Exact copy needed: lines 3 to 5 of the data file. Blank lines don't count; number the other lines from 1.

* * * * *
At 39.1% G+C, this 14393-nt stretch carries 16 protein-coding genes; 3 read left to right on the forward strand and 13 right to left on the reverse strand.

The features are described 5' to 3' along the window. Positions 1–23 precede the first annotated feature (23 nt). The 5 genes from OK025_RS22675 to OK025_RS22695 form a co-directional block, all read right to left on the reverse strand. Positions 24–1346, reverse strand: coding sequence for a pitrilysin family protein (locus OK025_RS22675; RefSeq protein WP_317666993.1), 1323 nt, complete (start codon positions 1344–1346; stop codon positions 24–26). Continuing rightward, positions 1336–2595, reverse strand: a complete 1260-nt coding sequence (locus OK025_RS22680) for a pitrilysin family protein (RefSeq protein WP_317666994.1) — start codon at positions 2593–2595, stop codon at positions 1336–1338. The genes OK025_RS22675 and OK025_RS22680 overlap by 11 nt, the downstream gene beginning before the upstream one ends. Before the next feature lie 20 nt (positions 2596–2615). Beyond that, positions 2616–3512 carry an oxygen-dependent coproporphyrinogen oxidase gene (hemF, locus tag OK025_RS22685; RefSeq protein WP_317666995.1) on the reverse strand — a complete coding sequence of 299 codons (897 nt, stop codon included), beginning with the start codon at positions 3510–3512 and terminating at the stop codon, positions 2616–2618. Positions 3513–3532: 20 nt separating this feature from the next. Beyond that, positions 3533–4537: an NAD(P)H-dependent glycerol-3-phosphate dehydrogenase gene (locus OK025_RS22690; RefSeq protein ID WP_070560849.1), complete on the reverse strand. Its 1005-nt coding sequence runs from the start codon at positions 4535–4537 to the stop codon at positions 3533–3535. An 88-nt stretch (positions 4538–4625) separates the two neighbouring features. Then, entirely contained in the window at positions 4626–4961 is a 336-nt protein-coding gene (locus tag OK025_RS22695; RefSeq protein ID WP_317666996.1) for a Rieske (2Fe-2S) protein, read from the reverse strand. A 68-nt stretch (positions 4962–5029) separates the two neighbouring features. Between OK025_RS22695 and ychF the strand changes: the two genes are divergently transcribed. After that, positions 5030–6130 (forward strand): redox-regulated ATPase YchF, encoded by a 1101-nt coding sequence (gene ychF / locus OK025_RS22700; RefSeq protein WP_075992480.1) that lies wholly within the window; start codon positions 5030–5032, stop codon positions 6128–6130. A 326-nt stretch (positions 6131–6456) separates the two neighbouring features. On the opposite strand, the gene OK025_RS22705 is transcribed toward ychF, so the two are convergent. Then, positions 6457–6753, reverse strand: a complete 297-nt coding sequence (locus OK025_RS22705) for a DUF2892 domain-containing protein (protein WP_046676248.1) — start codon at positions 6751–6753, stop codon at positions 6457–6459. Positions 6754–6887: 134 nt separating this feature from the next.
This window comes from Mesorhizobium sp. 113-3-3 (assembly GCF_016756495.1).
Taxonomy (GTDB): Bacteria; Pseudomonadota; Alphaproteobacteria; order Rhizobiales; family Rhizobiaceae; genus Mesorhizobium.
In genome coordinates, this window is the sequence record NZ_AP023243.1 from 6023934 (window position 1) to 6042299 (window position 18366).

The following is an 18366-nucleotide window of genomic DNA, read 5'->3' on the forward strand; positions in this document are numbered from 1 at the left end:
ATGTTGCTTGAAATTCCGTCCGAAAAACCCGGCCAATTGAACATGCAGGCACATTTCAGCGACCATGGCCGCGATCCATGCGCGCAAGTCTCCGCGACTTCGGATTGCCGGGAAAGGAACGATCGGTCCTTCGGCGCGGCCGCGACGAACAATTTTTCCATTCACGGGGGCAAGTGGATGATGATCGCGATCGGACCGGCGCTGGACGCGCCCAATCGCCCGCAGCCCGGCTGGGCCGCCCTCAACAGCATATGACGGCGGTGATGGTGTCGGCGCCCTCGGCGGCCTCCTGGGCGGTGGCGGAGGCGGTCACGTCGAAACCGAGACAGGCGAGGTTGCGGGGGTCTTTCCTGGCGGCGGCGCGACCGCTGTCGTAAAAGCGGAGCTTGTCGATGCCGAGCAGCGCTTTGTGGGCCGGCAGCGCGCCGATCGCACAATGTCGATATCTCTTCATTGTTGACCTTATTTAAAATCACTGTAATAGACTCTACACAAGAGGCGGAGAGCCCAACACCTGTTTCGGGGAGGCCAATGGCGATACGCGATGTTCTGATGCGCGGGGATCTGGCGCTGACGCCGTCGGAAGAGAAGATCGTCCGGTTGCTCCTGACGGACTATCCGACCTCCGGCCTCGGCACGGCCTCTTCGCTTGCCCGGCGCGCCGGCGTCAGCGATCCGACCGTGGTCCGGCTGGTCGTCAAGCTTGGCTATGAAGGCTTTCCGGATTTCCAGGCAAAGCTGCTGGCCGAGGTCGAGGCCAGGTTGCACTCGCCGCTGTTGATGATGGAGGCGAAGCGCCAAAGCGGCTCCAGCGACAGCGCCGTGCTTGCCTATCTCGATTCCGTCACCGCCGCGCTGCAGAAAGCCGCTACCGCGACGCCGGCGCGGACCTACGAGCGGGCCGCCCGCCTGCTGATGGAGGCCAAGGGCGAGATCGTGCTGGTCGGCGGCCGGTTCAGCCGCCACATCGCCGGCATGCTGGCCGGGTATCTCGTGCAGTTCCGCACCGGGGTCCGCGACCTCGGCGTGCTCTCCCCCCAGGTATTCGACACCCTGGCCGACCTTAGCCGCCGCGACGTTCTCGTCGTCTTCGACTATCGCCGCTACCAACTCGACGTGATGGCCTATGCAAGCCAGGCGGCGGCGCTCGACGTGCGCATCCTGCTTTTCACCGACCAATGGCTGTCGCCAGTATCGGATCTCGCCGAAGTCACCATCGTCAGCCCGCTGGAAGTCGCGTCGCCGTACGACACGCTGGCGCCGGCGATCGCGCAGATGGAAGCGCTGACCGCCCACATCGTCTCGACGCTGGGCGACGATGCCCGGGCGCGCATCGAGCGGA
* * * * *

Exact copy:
This window comes from Mesorhizobium sp. 113-3-3 (assembly GCF_016756495.1).
Taxonomy (GTDB): Bacteria; Pseudomonadota; Alphaproteobacteria; order Rhizobiales; family Rhizobiaceae; genus Mesorhizobium.
In genome coordinates, this window is the sequence record NZ_AP023243.1 from 6023934 (window position 1) to 6042299 (window position 18366).